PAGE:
In the state of Wisconsin, voting requires a state-issued ID card. The law is being challenged in the courts, but it is currently in effect. State-issued ID cards for purposes of voting are supposed to be free, but state officials are making it difficult to obtain that free registration card.
Wisconsin voter ID requirement
In the state of Wisconsin, voting requires a Wisconsin State Department of Transportation-issued Drivers License number or Wisconsin Identification card. Provisional voting is allowed if individuals do not have one of these cards with them, but they must provide the information within three days. The DMV is required to provide an identification card for voting purposes for free, though a state-issued identification card is $28.
Getting a free Voter ID card
In a memo published by The Capital Times, a Wisconsin Department of Motor Vehicles official directed employees to not offer or mention the fact that state ID cards can be obtained for free. Instead, the employees are told to offer information on the voter registration cards only if the individual knows to check the appropriate box. Getting these cards requires proof of identity, such as a school ID or expired ID card. The card also requires proof of residency, which includes utility bills, bank statements, paychecks, government documents, or real estate tax bills. There have been reports that the Wisconsin DMV has been skeptical about some attempts to prove residency.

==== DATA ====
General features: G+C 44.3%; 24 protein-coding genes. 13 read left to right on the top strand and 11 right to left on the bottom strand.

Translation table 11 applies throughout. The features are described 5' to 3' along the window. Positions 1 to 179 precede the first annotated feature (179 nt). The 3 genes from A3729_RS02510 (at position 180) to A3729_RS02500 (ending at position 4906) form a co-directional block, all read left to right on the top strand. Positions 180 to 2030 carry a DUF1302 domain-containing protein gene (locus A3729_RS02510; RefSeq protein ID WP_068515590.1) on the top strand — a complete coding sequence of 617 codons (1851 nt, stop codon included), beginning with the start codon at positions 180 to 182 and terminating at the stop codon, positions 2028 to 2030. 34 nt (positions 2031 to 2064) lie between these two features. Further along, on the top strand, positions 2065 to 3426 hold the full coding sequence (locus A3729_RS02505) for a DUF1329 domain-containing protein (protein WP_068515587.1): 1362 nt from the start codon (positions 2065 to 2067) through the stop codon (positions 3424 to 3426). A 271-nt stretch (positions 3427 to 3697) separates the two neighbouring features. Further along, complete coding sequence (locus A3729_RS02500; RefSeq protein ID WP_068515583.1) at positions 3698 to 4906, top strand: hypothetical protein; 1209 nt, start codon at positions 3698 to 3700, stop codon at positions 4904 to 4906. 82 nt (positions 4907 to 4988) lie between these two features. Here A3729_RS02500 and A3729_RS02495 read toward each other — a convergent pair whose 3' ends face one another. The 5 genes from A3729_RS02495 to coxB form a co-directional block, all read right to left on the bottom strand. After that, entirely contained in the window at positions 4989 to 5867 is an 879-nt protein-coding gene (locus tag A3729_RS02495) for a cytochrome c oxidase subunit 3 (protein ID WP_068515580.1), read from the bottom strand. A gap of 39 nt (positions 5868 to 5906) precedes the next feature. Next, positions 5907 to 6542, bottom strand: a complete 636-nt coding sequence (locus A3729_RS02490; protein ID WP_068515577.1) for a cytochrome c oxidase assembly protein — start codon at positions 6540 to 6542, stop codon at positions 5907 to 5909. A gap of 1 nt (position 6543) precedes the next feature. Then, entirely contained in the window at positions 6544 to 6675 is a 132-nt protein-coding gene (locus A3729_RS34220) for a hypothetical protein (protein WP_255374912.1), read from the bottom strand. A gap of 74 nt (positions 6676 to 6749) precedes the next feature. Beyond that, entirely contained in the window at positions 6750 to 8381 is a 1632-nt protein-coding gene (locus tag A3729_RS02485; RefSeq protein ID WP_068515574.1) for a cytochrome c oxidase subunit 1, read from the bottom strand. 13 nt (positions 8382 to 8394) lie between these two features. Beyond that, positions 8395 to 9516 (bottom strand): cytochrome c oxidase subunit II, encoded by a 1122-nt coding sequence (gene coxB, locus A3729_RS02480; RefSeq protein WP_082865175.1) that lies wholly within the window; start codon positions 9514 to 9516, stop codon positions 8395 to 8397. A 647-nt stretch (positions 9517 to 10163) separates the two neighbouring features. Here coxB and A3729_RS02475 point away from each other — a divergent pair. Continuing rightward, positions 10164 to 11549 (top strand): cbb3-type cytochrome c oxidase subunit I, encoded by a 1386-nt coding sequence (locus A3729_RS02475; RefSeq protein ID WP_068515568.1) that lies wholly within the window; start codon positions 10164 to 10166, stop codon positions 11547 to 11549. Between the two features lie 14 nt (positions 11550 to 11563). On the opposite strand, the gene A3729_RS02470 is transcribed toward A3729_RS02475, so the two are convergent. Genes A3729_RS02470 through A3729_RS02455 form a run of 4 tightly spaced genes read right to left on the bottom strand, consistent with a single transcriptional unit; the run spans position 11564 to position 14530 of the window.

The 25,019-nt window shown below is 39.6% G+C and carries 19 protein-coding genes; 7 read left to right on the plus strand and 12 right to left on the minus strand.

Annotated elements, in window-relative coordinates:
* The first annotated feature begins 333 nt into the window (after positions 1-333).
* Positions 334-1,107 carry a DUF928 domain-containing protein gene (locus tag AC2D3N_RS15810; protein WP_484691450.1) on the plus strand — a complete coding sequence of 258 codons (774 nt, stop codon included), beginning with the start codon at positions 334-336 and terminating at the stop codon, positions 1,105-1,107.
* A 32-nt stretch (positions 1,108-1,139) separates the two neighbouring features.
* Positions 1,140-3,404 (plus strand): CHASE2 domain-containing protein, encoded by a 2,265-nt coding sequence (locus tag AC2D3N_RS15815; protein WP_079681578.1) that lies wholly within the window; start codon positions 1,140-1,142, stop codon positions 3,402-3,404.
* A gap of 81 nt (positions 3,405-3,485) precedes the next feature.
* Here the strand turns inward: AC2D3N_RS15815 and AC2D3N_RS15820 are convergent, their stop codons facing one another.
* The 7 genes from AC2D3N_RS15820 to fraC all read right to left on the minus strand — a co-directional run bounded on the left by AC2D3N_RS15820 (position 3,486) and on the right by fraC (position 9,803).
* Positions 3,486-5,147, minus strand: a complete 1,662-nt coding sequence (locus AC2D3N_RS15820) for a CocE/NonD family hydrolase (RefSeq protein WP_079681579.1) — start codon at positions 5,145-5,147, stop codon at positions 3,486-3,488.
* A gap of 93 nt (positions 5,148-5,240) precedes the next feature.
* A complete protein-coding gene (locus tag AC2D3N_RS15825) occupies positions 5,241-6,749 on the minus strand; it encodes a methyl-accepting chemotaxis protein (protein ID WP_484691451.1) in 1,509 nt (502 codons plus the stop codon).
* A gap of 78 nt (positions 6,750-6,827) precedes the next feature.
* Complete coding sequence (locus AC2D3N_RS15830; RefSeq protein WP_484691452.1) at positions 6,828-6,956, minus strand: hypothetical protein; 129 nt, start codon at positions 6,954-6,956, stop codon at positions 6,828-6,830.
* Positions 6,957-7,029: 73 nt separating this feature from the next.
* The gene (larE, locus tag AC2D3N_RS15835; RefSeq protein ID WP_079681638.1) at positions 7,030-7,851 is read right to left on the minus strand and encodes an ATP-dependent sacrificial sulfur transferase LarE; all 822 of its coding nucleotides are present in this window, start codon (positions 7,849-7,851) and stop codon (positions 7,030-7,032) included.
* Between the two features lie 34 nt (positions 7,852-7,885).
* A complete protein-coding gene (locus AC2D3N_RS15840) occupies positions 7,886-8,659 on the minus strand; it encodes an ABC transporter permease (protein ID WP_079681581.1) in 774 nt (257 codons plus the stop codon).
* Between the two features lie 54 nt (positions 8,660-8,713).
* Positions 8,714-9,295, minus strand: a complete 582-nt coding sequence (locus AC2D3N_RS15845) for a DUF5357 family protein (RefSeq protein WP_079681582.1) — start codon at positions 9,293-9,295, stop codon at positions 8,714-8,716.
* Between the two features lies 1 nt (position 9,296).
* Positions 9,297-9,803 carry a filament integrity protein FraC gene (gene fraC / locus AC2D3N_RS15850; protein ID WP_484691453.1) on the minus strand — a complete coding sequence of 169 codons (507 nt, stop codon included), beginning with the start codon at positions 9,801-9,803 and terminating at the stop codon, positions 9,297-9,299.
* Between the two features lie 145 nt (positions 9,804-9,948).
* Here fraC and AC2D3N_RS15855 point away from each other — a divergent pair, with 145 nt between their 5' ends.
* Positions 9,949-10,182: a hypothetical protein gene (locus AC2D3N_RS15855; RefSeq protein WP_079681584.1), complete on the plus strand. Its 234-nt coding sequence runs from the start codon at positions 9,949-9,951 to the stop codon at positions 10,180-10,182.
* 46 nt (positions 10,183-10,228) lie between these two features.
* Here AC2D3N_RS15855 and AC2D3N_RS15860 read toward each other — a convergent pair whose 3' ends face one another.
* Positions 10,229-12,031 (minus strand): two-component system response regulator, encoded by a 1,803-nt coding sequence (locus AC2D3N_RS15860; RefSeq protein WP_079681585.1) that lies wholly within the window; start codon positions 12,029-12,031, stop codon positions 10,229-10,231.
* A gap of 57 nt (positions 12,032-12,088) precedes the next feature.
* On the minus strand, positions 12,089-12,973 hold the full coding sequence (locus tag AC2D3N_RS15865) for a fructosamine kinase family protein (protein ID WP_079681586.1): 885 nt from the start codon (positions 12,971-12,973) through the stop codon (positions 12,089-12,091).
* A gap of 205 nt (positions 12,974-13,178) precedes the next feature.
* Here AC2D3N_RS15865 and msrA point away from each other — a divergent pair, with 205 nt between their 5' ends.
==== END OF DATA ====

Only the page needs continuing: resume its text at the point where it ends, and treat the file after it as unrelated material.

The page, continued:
Legal challenges to the ID requirement
The Wisconsin requirement that all voters show a Wisconsin state identification card when voting is being challenged in court. The League of Women Voters plans to file suit, claiming that the new voter ID law provides an unnecessary restriction that limits access to voting. The law is written to allow for free access to Voter ID cards, which are the same as Wisconsin state ID cards. The argument is that requirements for the free cards are too restrictive, and the $28 fee that voters are not informed of can be waived unless they already know to check the box could create what is essentially a tax on voting. States are allowed to limit voting to individuals who meet residency requirements of the state, but the law also requires any U.S. citizen who is over the age of 18 be allowed to vote without restriction.
USA Today: http://content.usatoday.com/communities/ondeadline/post/2011/09/wisconsin/1?csp=34news
Wisconsin State Government: http://gab.wi.gov/elections-voting/voters/registration-voting
Campus Progress: http://campusprogress.org/articles/wisconsin_voter_id_law_to_face_legal_challenge/
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